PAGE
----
Oct. 10 2014 12:36 PM

Oceanside's newest tavern has lots of great features and room enough to spread them out

Photo by Ian Cheesman

I find the phrase "soft opening" a little off-putting. I understand that any new business venture in the hospitality and service industries is likely to have some logistical hang-ups, but couching it as a soft opening undercuts my ability to cast judgment upon it. I'll happily wait an additional few minutes for my fries to arrive, but don't take away my need to be unnecessarily indignant about it.

That said, when you have an operation as ambitious as Bagby Beer Company (601 S. Coast Hwy. in Oceanside), testing the waters certainly makes sense. The scope of what former award-winning Pizza Port brewer Jeff Bagby has brought to bear in this establishment is staggering. 

The magnitude of the square footage alone is daunting. It's more compound than restaurant, really. Just past the street-facing patio and main taproom is a sprawling open-air courtyard, seated dining, a bar with a fishbowl view of the brewery and even as-yet-unfinished upstairs facilities. All it's really missing is a charismatic cult leader, which, given Bagby's industry cred, might be a simple enough transition.

The bar options are no less voluminous. Bagby Beer Company not only features its own signature brews and cocktails, but also a sizable contingent of offerings from other breweries. At the time of my visit, the six house beers were accompanied by more than 30 beers and ciders from all over creation. The selection of beer styles among the draughts was very diverse and featured lots of popular collaborations, like the Highway 78 scotch ale and three different Sierra Beer Camp options. I'd originally intended to direct my focus to the native beers for this article, but they were not making it easy for me.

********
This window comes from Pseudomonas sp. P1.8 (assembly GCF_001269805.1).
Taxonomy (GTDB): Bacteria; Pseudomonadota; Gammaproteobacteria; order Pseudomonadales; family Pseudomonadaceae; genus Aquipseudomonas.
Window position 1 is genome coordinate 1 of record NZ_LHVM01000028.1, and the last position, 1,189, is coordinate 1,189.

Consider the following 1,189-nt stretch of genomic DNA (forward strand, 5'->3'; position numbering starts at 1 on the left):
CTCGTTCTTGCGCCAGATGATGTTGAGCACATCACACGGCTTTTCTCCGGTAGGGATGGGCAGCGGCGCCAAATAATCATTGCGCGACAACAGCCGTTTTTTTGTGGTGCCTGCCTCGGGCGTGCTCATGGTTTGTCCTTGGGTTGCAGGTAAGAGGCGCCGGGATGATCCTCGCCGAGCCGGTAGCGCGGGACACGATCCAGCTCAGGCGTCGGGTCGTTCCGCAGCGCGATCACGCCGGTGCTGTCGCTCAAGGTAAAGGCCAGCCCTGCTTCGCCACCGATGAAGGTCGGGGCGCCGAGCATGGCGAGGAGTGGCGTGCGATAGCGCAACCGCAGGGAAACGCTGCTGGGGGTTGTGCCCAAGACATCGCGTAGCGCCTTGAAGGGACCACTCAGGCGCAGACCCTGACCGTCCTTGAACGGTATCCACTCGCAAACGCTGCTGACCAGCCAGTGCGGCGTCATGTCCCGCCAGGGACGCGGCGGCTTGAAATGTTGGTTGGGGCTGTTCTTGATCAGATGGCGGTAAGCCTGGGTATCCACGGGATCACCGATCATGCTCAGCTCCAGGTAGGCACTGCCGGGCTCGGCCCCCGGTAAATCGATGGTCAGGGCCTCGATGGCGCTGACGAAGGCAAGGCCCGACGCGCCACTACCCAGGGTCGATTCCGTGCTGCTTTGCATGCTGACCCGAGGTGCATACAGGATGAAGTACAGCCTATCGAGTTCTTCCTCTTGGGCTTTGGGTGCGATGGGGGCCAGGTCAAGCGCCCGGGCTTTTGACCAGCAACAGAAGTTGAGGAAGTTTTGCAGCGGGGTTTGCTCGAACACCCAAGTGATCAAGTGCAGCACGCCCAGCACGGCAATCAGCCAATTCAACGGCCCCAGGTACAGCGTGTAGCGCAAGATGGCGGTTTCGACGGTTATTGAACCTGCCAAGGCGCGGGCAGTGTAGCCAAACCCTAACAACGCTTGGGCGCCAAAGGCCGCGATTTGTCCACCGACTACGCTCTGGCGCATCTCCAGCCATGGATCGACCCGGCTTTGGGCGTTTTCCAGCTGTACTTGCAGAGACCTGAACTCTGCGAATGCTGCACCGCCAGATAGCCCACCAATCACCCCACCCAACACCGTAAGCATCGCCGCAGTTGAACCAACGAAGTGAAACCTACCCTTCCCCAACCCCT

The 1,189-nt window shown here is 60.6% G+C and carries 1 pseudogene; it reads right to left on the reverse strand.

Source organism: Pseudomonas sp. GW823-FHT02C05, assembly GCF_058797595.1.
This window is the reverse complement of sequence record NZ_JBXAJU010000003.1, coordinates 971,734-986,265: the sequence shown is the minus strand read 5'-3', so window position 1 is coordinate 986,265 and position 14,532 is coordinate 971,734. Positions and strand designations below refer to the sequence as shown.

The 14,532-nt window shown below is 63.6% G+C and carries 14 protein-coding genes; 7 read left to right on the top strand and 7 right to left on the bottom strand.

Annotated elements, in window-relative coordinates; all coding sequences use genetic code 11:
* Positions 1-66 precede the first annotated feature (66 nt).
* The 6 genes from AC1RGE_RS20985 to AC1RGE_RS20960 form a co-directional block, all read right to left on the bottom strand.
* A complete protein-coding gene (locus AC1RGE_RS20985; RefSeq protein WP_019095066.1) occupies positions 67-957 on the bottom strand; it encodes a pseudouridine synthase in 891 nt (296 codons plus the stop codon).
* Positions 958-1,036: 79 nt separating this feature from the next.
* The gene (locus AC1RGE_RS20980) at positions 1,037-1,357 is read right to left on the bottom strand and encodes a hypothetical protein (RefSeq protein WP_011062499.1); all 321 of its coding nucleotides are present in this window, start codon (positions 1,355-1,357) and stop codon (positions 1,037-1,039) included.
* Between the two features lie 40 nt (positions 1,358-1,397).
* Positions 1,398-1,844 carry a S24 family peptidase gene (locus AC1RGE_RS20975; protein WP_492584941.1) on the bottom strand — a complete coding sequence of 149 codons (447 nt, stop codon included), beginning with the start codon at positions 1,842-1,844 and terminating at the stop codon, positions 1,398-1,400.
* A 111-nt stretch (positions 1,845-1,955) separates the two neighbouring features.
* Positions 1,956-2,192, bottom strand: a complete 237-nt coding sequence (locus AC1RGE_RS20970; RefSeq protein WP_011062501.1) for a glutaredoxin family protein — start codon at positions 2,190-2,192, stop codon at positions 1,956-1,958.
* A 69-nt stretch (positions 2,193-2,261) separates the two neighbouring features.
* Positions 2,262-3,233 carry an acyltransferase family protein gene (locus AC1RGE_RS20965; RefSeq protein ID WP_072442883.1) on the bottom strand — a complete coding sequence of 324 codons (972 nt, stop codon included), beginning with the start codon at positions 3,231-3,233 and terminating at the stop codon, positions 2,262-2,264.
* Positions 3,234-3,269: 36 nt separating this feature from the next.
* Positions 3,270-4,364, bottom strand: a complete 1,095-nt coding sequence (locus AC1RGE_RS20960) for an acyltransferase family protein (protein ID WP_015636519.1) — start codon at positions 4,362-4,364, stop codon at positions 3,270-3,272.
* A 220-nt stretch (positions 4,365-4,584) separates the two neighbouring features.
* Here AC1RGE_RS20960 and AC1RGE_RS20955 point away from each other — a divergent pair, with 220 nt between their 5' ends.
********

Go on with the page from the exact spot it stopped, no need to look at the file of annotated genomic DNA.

The available house brews will be shifting and eventually augmented with further options, but the choices on my visit covered the meat-and-potatoes of beer styles. This initial group favored moderate ABV brews (most hovered around 5 percent) executed in a classic yet nuanced way. For example, the Back Garden, a 4.7-percent-ABV English-style pale, offers a refreshing floral bitterness that won't curl your toes, but it will certainly prime your interest in further house creations. I particularly liked Asphalt Jungle (an Irish-style dry stout) for the way it produced substantial barbecue-esque smoky goodness without tasting heavy. It wasn't especially dry in the finish to me, but I liked it too much to care.

My favorite of the bunch was probably the Hop Whompus, a rust-colored imperial red ale with a thin, beady, taupe head. Its soft, bready aromas and resonating flavors of booze, pine and pineapple made it a sensory one-two punch. At 9.5-percent ABV, this sticky, flavorful brew is a monster.

Beers of any stripe should pair nicely with the offerings from Bagby's upscale brewpub-style menu. I really enjoyed the veggie sides, likely because both that I tried incorporated more than a light dusting of pork products (fair warning, vegetarians). More than that, I appreciated the expedient and friendly manner in which they were delivered, a tribute to surprisingly mature service staff.

Bagby Beer Company may open softly, but it carries a big stick. 

Write to ianc@sdcitybeat.com and editor@sdcitybeat.com, or follow @iancheesman on Twitter or read his blog, iancheesman.wordpress.com.


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